Last Thursday at the Opera House I saw Jean Twenge, Professor of Psychology at San Diego State University and author of iGen, along with a panel of youth and mental health experts: Amelia Morris, Associate Professor Frances Kay-Lambkin and Professor Patrick McGorry discuss Professor Twenge’s assertion that since the introduction of the iPhone, around 2011, youth mental and emotional health has suffered dramatically.
Professor Twenge presented evidence of youth suicide rates of 12 to 14 year olds doubling since 2007 in the US.
Other interesting statistics with 12-24 year olds:
Going out without parents:
1976-2010 steady at 2-3 times a week
2010-2016 dropped over 20%
Getting together with friends almost daily:
1976-2010 steady at 50% of the time
2010-2016 dropped over 30%
Feel left out and lonely:
1976-2010 steady at 27% of people
2010-2016 increased suddenly 60%
Symptoms of depression:
1976-2010 steady at 24-30% of people
2010-2016 increased suddenly 60%
2010-2016 suddenly dropped to a record low
Sleep over 7 hours a night:
2010-2016 suddenly dropped to 5 hours
Professor Twenge and the panel were in general consensus that adults have largely managed to incorporate iPhones as a tool to enhance their lives, whereas children seem to have replaced living life with observing it through their devices.
Professor McGorry said “I hear young people say all the time that they feel left out and lonely. They can monitor in real-time what their network is doing and if they haven’t been invited to a gathering their negative emotions are compounded.”
Associate Professor Kay-Lambkin spoke about the positive effects of some technology that encouraged interactions with others, “Research shows the positive effects of the Pokemon game for example. It forced young people out of their houses and into random instances of interaction with others, not to mention the positive effects of the exercise involved.”
Everyone agreed that technology was not going to go away, but children do not have the maturity or understanding to moderate their use. Parents (and society) need to teach these skills by restricting non-productive screen time and encouraging sleep and exercise, or young people slip into unhealthy habits that have very serious mental and physical health repercussions.
Amelia Morris spoke about how social media and personal devices were vital when she was struggling and growing up in an isolated area.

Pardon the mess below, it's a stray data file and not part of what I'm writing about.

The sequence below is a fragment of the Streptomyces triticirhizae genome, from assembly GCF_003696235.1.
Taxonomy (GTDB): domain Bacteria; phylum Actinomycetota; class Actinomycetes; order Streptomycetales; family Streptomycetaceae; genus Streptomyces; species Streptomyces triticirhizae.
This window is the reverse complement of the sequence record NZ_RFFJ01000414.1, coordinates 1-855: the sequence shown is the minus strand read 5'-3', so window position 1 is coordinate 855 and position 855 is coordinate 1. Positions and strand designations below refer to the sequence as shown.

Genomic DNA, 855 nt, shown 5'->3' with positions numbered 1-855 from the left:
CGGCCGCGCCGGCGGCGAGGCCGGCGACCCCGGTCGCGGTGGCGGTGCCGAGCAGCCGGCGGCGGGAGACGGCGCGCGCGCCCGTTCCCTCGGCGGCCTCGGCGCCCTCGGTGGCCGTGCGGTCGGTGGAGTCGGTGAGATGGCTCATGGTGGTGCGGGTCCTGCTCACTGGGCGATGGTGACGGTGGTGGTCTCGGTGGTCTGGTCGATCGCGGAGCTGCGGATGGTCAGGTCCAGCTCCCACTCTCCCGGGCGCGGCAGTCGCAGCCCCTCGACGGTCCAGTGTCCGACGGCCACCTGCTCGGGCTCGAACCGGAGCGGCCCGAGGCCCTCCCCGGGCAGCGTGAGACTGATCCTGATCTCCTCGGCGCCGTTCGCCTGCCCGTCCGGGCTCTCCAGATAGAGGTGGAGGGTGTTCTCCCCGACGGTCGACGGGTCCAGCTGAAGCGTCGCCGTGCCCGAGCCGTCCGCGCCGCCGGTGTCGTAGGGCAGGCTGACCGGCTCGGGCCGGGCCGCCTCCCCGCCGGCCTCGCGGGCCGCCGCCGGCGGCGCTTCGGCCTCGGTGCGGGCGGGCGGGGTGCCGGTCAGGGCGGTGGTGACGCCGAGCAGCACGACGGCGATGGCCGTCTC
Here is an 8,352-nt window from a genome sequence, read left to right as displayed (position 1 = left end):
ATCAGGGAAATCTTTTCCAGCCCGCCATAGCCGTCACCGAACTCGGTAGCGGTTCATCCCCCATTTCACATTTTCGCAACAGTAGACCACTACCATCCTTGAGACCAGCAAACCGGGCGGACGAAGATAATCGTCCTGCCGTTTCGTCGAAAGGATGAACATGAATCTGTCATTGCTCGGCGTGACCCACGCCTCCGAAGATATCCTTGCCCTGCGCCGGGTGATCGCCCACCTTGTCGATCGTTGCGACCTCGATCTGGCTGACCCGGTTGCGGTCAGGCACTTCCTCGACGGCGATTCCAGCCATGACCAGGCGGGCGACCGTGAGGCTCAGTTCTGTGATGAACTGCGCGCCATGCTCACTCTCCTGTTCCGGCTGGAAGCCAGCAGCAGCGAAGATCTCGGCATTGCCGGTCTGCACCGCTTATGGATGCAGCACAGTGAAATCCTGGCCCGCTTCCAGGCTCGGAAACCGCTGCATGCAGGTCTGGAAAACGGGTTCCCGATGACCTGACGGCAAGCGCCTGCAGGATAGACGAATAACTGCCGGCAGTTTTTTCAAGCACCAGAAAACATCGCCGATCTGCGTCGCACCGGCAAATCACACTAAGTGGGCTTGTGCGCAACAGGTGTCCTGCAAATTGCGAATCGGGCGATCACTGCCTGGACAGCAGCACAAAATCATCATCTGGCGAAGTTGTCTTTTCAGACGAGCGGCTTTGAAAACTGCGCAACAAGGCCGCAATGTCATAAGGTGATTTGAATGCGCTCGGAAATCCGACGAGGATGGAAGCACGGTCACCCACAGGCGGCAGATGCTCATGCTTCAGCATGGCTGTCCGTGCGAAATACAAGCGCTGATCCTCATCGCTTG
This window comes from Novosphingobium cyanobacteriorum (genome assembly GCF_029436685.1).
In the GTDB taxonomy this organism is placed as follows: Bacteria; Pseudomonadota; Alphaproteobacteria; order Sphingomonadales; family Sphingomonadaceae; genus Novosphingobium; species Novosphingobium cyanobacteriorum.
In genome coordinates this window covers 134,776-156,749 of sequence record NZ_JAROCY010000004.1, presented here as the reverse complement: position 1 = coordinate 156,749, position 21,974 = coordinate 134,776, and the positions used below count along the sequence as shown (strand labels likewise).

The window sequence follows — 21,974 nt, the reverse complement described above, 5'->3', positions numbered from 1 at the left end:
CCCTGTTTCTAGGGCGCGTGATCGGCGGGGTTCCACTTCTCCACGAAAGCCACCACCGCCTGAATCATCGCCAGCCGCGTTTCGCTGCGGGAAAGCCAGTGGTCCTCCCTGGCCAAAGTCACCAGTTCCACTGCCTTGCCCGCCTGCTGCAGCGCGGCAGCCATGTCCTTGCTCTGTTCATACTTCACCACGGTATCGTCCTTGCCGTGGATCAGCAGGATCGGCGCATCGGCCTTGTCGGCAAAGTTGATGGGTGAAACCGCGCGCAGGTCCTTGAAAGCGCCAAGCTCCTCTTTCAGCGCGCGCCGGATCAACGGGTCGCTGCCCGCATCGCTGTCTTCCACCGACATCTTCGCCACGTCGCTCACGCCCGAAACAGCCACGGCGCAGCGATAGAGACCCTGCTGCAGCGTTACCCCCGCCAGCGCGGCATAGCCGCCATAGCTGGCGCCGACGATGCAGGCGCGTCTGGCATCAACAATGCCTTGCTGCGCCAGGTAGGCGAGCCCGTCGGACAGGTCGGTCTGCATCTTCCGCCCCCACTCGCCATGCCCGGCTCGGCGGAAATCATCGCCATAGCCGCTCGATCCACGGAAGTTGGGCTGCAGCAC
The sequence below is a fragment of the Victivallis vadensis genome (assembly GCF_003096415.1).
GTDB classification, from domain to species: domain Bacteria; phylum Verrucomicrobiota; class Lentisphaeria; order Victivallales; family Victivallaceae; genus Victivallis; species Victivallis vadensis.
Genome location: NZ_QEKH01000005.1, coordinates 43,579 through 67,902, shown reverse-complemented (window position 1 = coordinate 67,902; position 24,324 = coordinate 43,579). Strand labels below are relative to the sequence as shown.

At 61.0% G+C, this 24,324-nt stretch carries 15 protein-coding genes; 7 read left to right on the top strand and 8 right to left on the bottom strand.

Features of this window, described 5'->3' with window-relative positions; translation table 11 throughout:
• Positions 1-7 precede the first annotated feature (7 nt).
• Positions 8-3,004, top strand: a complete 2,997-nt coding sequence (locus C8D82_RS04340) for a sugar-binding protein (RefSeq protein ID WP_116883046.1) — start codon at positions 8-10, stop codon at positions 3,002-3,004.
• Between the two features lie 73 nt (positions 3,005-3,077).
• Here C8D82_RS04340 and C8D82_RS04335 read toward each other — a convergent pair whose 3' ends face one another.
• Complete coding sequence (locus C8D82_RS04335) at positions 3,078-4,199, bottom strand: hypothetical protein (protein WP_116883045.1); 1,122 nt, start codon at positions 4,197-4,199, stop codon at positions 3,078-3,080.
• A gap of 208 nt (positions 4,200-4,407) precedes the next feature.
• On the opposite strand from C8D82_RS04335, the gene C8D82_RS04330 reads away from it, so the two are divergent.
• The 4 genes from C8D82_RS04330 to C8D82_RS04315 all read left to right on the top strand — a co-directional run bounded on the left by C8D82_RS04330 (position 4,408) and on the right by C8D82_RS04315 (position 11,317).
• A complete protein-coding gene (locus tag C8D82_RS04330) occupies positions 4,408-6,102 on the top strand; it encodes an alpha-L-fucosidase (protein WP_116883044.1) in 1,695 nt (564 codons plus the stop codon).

“Being able to stay in contact with my friends and family was literally a life-line for me. I don’t think I would have coped without the technology.”
Professor Twenge was quick to say that the ‘no technology’ statistics were just as bad as the statistics on too much technology use, so her advice was definitely the need for teaching young people how to moderate their use, rather than ban kids from tech altogether.
Just as we teach kids to eat their vegetables and put on their seatbelts in a car and play nicely with others, parents and educators need to teach good technology use.
Schools are becoming better with teaching ‘cyber safety’ and ‘coding skills’, but good technology use also involves teaching the difference between ‘technology as a tool’ and technology as ‘passive entertainment’.
When I was researching for my final Bachelor of Communications research project, I discovered that the elderly felt all the same emotions of loneliness and isolation that youth do. They no longer feel included or valuable to their communities and in fact feel like a burden on their families.
In 2017 the Woollahra library hosted 20 Cranbrook senior students to sit with local elders and have an informal chat. The results were astonishingly positive. The elders remarked how surprised they were by the maturity & interest the students showed. And the students said they loved the stories from yester-year. Both groups wanted the program to continue.
Bookform’s The Family Book Project is a solution to automate intergenerational interaction, to engage both young and older people in a fun, educational and empathy building activity. It’s using technology as a tool to enhance people’s lives and to make both young and old feel heard and valuable.
Maybe young people will hear stories about survival and struggle and learn resilience. Maybe older people will see young people as having a very different life to theirs, rather than being mad at youthful ingratitude.
The Bookform technology can start new family and community dialogues and create a printable digital book, so everyone can enjoy the stories, now and for generations to come.
More information, research results and example digital books: www.bookform.com.au/schools